In many ways, the looming crisis facing us as inflation continues to soar – along with energy bills and interest rates – is not dissimilar to the COVID-19 pandemic.
It appears almost impossible to fathom the scale of the incoming impact, or to have any confidence our responses will touch the sides. What we do know is that only truly resilient communities will have a decent chance of protecting those most disadvantaged and vulnerable and then bouncing back.
Historically, resilience conversations in local government were focused on isolated one-off incidents that can be mitigated or prevented with infrastructure investment, good financial preparedness and sound emergency management procedures. Much like the pandemic, the cost of living crisis poses a different kind of prolonged and multi-faceted challenge, requiring a whole-systems response.
There are, and will be, deepening impacts at every level of society – from individuals, to families, communities, local economies and civic leaders. As the crisis deepens we will see increases in family breakdowns, children’s safeguarding issues, domestic abuse, mental health problems, the breakdown of community relations, and civil disobedience. All of this against an economic backdrop of stagflation, a recession, collapsing businesses and rising unemployment. We are at risk of allowing our residents to get trapped in a vicious cycle.
In Bradford, have been focusing on our locality-based prevention and early help work. We have been engaging with our communities to provide clear information that empowers residents to navigate the multiple funding streams and support offers available to them, ensuring our frontline employees – the majority of whom are also residents – understand too. This lessens the chances of anyone falling through the cracks. We commissioned various projects with civil society to address access to food, household goods, credit, etc.
Local authorities clearly cannot solve this crisis alone. As a sector we have repeatedly heralded the ‘lessons learned’ from COVID. Now it is time to put this learning into practice.
Data and intelligence-sharing across our systems and localities can help identify and target those who are most vulnerable, both in the immediate and in the longer-term. A whole-systems response that includes the voluntary, community and social enterprise sector as equal partners is fundamental to protecting those who need it most as we navigate future hardships.
Sustaining and deepening community engagement work is central to building capacity at a local level and developing social and community capital. This is all the more important as economic hardship threatens to undermine trust in institutions and between communities. Only by monitoring community relations and tensions within and across our places, while working together across our communities at a whole-place level, can we best mitigate the impacts on our society.
Partners from all parts of the economy have a role to play and, as local authority leaders, it is our job to convene those key players to unlock the maximum potential benefits for those we support.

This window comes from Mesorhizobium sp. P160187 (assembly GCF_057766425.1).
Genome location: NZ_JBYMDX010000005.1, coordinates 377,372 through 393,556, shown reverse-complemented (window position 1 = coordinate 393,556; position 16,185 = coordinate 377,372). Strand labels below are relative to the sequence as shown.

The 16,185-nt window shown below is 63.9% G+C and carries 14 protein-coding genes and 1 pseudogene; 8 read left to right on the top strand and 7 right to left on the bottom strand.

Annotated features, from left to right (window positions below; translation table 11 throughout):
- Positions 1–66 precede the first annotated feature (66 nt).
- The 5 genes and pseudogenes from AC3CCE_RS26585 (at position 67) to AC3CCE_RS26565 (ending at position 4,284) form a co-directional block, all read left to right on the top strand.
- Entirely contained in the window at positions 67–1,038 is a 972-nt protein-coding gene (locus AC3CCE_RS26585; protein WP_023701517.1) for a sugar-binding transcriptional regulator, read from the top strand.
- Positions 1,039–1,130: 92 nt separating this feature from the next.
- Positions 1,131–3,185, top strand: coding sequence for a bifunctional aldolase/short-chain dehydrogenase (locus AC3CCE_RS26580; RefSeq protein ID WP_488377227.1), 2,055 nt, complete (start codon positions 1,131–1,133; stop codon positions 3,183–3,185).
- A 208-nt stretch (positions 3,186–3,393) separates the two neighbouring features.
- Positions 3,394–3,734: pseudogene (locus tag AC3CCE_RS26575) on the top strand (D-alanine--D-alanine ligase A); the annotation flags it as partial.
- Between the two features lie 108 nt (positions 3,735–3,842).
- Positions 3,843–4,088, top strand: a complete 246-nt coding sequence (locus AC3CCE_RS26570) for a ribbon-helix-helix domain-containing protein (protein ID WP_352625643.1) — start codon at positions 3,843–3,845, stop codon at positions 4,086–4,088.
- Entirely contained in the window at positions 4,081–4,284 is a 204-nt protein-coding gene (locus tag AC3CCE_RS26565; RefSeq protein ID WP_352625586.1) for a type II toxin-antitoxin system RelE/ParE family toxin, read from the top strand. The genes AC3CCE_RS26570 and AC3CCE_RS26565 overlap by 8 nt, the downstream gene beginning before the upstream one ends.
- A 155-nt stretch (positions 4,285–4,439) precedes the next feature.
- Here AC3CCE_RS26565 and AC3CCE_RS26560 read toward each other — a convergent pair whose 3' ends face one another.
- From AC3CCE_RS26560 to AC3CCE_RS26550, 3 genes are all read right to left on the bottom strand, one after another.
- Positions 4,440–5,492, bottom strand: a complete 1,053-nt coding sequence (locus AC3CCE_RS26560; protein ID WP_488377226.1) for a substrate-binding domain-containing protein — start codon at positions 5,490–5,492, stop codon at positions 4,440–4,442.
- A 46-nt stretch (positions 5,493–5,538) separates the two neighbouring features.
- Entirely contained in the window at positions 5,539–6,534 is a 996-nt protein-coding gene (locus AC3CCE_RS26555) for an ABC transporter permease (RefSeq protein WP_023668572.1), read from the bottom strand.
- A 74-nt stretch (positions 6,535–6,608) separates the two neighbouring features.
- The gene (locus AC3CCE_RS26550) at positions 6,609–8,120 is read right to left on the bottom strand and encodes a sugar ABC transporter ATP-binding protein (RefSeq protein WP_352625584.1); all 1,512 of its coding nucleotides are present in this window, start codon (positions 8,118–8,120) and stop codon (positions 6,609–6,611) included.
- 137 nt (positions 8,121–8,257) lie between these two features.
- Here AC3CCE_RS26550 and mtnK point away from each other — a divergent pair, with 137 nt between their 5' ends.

We have been collaborating with finance companies, for example, to better understand financial literacy levels, financial products and approaches to loan repayment defaults. Meanwhile, we are continuing to have similar conversations with social housing providers, working together to understand how best to approach the upcoming financial uncertainty and its impact on residents’ ability to meet their rent payments. But it is central Government that has the financial and administrative muscle to head off the misery so many millions are facing.
As soon as possible, we need to be seeing targeted, substantial temporary benefit increases, coupled with proper limits on private sector rent increases and evictions to protect those most vulnerable.
Implementing a universal free school meals regime can ensure all children have at least one warm meal a day. To encourage cheaper and more eco-friendly energy and fuel usage, the Government could initiate a ‘turn it down a notch campaign’, urging all households to turn their heating down by one degree throughout the winter.
But, in the face of the ever-changing and unrelenting landscape of prolonged crises, with ongoing impacts that require long-term thinking, now is the time to go beyond our existing approach. We must consider innovative alternative measures, such as using our collective purchasing power to secure the most advantageous prices for utilities and essentials for our people.
By harnessing dynamic and innovative thinking we can begin deepening and accelerating work on the new, more resilient national economy, centralising efforts to pursue clean and sustainable growth, with national investment in retrofitting and renewables.
We can work to shift levelling up from rhetoric to meaningful and targeted delivery in a fair and equitable way, prioritising not only physical infrastructure, but skills, education, and community – perhaps even a universal minimum income?
One thing is clear: if we are to face the future with confidence, our next Prime Minister must have a strategy for putting resilience on a par with our most important statutory services. They must equip and turbo-charge local authorities’ ability to embed and deepen resilience by ensuring we have the resources and policy tools to be able to work with our communities to direct and respond to both short and long-term threats and crises.
Kersten England is the Solace spokesperson for civil and community resilience